Northern Ireland's Deputy First Minister Martin McGuinness called for a border poll on a united Ireland, after the UK voted to leave the European Union.
Northern Ireland had supported to 'remain' in the European Union, by a margin of 56% to 44%, unlike the rest of the United Kingdom where a majority of voters in England and Wales voted to leave.
It is unknown how the relationship between the two countries will be affected by Brexit, as the region shares a land border with the Republic of Ireland.
Northern Ireland, which receives considerable financial support from the EU in the form of so-called 'peace money' to fund projects aimed at supporting the region's peace process following The Troubles conflict, might face a physical border and passport control check erected shutting off Northern Ireland from the rest of the UK.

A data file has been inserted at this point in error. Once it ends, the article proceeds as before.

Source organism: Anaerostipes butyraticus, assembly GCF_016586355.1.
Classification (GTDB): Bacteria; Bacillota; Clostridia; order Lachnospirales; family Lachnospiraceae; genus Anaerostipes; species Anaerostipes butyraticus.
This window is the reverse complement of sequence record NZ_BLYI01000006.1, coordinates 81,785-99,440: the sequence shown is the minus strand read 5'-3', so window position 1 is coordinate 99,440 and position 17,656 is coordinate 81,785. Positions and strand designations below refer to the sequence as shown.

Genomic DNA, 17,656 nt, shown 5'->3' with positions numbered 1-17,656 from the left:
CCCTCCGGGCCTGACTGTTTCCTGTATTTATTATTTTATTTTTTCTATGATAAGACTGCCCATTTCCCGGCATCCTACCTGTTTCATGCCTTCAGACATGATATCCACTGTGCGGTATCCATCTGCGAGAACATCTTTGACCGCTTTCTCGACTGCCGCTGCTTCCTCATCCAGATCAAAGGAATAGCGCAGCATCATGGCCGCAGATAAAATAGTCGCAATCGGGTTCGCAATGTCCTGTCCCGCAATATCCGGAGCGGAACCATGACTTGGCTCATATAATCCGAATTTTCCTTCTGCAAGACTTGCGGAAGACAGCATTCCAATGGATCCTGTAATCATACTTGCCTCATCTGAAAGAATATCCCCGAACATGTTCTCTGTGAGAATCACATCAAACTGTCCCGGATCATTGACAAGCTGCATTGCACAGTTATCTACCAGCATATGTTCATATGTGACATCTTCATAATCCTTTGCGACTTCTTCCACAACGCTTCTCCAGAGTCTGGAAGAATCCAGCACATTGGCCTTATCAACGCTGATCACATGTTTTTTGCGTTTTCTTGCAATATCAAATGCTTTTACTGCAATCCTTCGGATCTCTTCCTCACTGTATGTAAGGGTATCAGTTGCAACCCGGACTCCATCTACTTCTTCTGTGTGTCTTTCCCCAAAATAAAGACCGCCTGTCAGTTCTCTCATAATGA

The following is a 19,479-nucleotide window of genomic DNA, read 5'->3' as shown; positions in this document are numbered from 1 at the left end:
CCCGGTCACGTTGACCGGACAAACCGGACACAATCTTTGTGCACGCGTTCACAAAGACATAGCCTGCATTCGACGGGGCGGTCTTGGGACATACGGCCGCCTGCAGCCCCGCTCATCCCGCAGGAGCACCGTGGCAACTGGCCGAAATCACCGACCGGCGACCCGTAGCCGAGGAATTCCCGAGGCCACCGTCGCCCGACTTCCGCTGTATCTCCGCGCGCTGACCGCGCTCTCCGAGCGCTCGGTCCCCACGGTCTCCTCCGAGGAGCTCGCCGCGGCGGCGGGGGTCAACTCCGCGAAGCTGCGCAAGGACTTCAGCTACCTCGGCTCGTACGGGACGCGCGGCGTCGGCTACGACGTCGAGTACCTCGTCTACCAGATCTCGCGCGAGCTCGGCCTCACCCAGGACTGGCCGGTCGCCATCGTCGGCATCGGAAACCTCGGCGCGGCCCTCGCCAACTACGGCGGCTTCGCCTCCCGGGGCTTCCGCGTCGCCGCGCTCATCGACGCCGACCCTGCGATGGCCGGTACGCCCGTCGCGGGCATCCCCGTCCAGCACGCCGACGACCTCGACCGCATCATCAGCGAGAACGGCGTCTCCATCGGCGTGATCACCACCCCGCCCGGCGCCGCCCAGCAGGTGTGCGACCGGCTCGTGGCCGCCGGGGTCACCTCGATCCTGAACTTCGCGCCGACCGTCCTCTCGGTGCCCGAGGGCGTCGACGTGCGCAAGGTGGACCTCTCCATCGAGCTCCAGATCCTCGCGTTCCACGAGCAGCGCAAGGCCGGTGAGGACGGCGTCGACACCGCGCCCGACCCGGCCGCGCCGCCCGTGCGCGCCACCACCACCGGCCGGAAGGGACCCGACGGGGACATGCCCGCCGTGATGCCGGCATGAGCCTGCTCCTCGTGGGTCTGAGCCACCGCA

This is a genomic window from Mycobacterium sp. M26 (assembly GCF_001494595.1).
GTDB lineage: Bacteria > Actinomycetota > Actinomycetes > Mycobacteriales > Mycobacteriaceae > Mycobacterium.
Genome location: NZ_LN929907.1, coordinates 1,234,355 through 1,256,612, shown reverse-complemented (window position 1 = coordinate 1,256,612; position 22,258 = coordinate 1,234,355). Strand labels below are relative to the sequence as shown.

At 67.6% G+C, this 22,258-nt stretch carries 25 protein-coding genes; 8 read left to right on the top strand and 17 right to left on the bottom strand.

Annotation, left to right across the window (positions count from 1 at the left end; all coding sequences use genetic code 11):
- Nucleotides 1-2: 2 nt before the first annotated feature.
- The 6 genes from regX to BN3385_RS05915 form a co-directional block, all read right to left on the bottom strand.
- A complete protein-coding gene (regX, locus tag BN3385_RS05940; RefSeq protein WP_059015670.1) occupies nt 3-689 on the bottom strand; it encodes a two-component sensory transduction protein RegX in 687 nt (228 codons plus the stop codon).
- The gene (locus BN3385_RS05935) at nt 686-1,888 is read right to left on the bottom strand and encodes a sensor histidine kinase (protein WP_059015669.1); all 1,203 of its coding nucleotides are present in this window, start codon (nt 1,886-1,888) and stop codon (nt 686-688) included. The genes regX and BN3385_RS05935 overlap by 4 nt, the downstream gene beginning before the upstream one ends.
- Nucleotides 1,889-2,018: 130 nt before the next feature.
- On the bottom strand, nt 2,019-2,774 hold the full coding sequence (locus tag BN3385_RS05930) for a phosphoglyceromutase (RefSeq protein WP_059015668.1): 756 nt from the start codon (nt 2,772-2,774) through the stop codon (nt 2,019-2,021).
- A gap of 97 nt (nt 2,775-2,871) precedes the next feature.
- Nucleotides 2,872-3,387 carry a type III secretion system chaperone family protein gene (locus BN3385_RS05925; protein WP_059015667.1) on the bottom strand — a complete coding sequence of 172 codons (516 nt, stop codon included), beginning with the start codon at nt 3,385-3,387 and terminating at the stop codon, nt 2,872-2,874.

According to Independent, Northern Irish parties have largely campaigned for a Remain vote including Sinn Fein, SDLP and Alliance - with the exception of the Democratic Unionist Party who backed Brexit.
"This outcome tonight dramatically changes the political landscape here in the north of Ireland, and we will be intensifying our case for the calling of a border poll," Sinn Fein's chairman, Declan Kearney, said in a statement.
"The British government, as a direct result, have forfeited any mandate to represent the interests of people here in the north of Ireland in circumstances where the north is dragged out of Europe as a result of a vote to leave," he said, reported Independent.